Electron pairing in the pseudogap state revealed by shot noise in copper-oxide junctions
In the quest to understand high-temperature superconductivity in copper oxides, debate has been focused on the pseudogap-a partial energy gap that opens over portions of the Fermi surface in the 'normal' state above the bulk critical temperature1. The pseudogap has been attributed to precursor superconductivity, to the existence of preformed pairs and to competing orders such as charge-density waves1-4. A direct determination of the charge of carriers as a function of temperature and bias could help resolve among these alternatives. Here we report measurements of the shot noise of tunnelling current in high-quality La2-xSrxCuO4/La2CuO4/La2-xSrxCuO4 (LSCO/LCO/LSCO) heterostructures fabricated using atomic layer-by-layer molecular beam epitaxy at several doping levels. The data delineate three distinct regions in the bias voltage-temperature space. Well outside the superconducting gap region, the shot noise agrees quantitatively with independent tunnelling of individual charge carriers. Deep within the superconducting gap, shot noise is greatly enhanced, reminiscent of multiple Andreev reflections5-7. Above the critical temperature and extending to biases much larger than the superconducting gap, there is a broad region in which the noise substantially exceeds theoretical expectations for single-charge tunnelling, indicating pairing of charge carriers. These pairs are detectable deep into the pseudogap region of temperature and bias. The presence of these pairs constrains current models of the pseudogap and broken symmetry states, while phase fluctuations limit the domain of superconductivity.
Non-sinusoidal current-phase relationship in Josephson junctions of the 3D topological insulator HgTe
We use superconducting quantum interference device microscopy to characterize the current-phase relation (CPR) of Josephson junctions from the three-dimensional topological insulator HgTe (3D HgTe). We find clear skewness in the CPRs of HgTe junctions ranging in length from 200 to 600 nm. The skewness indicates that the Josephson current is predominantly carried by Andreev bound states with high transmittance, and the fact that the skewness persists in junctions that are longer than the mean free path suggests that the effect may be related to the helical nature of the Andreev bound states in the surface of HgTe. These experimental results suggest that the topological properties of the normal state can be inherited by the induced superconducting state, and that 3D HgTe is a promising material for realizing the many exciting proposals that require a topological superconductor.s
Direct measurement of current-phase relations in superconductor/ topological insulator/ superconductor junctions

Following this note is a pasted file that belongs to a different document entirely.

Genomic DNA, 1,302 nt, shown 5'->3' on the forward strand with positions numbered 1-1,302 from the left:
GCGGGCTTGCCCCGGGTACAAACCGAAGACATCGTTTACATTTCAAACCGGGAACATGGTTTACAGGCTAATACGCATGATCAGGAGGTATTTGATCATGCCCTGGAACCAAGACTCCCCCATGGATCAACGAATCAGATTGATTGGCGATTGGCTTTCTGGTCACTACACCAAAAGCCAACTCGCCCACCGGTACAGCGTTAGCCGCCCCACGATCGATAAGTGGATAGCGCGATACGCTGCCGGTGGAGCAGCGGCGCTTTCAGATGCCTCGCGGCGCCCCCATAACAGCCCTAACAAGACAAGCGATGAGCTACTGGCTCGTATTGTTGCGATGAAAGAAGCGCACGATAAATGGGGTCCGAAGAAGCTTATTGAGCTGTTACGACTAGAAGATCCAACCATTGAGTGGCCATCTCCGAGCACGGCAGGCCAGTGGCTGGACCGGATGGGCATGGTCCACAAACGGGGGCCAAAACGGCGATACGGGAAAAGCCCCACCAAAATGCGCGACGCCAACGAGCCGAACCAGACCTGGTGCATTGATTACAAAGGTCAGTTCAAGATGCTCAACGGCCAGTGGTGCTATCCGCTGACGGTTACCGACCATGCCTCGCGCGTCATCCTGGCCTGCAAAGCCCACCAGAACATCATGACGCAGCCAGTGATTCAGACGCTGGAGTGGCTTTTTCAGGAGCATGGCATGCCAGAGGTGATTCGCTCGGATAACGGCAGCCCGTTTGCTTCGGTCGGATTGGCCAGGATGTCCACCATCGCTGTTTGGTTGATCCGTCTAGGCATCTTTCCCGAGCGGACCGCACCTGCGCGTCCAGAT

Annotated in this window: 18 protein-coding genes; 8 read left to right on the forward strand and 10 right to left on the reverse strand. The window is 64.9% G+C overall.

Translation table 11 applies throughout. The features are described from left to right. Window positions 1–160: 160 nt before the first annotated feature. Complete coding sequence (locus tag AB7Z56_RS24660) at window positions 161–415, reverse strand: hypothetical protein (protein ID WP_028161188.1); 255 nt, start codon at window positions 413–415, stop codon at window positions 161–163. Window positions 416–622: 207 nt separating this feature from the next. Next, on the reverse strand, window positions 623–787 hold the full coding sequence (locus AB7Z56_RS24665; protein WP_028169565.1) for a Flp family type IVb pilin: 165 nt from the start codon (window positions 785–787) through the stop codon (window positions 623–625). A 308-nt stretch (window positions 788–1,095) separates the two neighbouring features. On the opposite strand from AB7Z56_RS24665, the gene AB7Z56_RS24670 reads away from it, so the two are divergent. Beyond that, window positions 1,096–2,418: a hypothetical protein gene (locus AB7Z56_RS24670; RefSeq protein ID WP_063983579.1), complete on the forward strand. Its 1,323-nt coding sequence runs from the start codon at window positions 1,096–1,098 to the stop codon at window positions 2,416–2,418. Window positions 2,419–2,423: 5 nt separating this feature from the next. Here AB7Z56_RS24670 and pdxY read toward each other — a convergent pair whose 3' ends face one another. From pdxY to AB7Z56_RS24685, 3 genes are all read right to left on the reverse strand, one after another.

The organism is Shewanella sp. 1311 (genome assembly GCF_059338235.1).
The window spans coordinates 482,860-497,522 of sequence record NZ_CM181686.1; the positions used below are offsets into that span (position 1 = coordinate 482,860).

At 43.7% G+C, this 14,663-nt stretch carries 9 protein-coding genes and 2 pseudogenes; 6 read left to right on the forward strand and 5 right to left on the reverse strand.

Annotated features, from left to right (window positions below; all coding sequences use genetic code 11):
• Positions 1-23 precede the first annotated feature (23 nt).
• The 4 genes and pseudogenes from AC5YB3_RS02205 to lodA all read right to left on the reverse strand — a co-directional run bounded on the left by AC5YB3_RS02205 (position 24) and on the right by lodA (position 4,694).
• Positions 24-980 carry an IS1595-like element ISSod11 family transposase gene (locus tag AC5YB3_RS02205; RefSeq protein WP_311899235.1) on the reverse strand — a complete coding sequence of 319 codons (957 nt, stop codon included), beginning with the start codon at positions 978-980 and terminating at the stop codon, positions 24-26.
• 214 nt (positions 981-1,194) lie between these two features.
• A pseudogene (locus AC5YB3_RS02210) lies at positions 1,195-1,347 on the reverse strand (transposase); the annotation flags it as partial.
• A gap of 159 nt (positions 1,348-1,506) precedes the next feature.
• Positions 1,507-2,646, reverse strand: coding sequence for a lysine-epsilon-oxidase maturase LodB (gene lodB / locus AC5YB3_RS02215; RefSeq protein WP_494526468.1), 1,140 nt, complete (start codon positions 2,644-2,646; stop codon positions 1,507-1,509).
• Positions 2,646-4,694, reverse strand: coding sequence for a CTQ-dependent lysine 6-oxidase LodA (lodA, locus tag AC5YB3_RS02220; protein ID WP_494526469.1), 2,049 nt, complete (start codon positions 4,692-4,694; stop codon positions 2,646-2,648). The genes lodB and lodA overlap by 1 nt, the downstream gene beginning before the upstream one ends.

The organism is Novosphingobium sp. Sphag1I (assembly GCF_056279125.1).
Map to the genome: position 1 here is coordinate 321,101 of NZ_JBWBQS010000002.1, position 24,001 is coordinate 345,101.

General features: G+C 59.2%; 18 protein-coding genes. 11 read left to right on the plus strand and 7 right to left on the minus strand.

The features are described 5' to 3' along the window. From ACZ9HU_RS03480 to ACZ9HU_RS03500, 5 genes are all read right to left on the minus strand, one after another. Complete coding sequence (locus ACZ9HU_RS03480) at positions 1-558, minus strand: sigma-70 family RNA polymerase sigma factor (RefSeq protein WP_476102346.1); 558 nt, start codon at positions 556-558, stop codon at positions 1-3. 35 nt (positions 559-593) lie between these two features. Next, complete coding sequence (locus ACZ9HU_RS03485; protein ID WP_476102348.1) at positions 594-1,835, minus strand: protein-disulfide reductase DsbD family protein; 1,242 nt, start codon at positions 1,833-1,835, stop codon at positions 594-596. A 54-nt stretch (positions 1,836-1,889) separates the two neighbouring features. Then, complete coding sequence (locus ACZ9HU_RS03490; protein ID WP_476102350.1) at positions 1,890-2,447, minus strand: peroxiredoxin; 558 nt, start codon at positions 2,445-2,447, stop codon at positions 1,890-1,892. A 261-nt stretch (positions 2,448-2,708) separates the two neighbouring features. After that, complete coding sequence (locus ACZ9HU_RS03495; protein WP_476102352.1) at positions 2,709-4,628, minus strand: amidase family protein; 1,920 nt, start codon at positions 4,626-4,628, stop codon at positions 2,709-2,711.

Proximity to a superconductor is predicted to induce exotic quantum phases in topological insulators. Here, scanning superconducting quantum interference device (SQUID) microscopy reveals that aluminum superconducting rings with topologically insulating Bi2Se3 junctions exhibit a conventional, nearly sinusoidal 2π-periodic current-phase relations. Pearl vortices occur in longer junctions, indicating suppressed superconductivity in aluminum, probably due to a proximity effect. Our observations establish scanning SQUID as a general tool for characterizing proximity effects and for measuring current-phase relations in new materials systems.
Large oscillations of the magnetoresistance in nano-patterned high-temperature superconducting films
Measurements on nanoscale structures constructed from high-temperature superconductors are expected to shed light on the origin of superconductivity in these materials. To date, loops made from these compounds have had sizes of the order of hundreds of nanometeres. Here, we report the results of measurements on loops of La1.84Sr0.16CuO4, a high-temperature superconductor that loses its resistance to electric currents when cooled below ∼38 K, with dimensions down to tens of nanometres. We observe oscillations in the resistance of the loops as a function of the magnetic flux through the loops. The oscillations have a period of h/2e, and their amplitude is much larger than the amplitude of the resistance oscillations expected from the Little-Parks effect. Moreover, unlike Little-Parks oscillations, which are caused by periodic changes in the superconducting transition temperature, the oscillations we observe are caused by periodic changes in the interaction between thermally excited moving vortices and the oscillating persistent current induced in the loops. However, despite the enhanced amplitude of these oscillations, we have not detected oscillations with a period of h/e, as recently predicted for nanoscale loops of superconductors with d-wave symmetry or with a period of h/4e, as predicted for superconductors that exhibit stripes.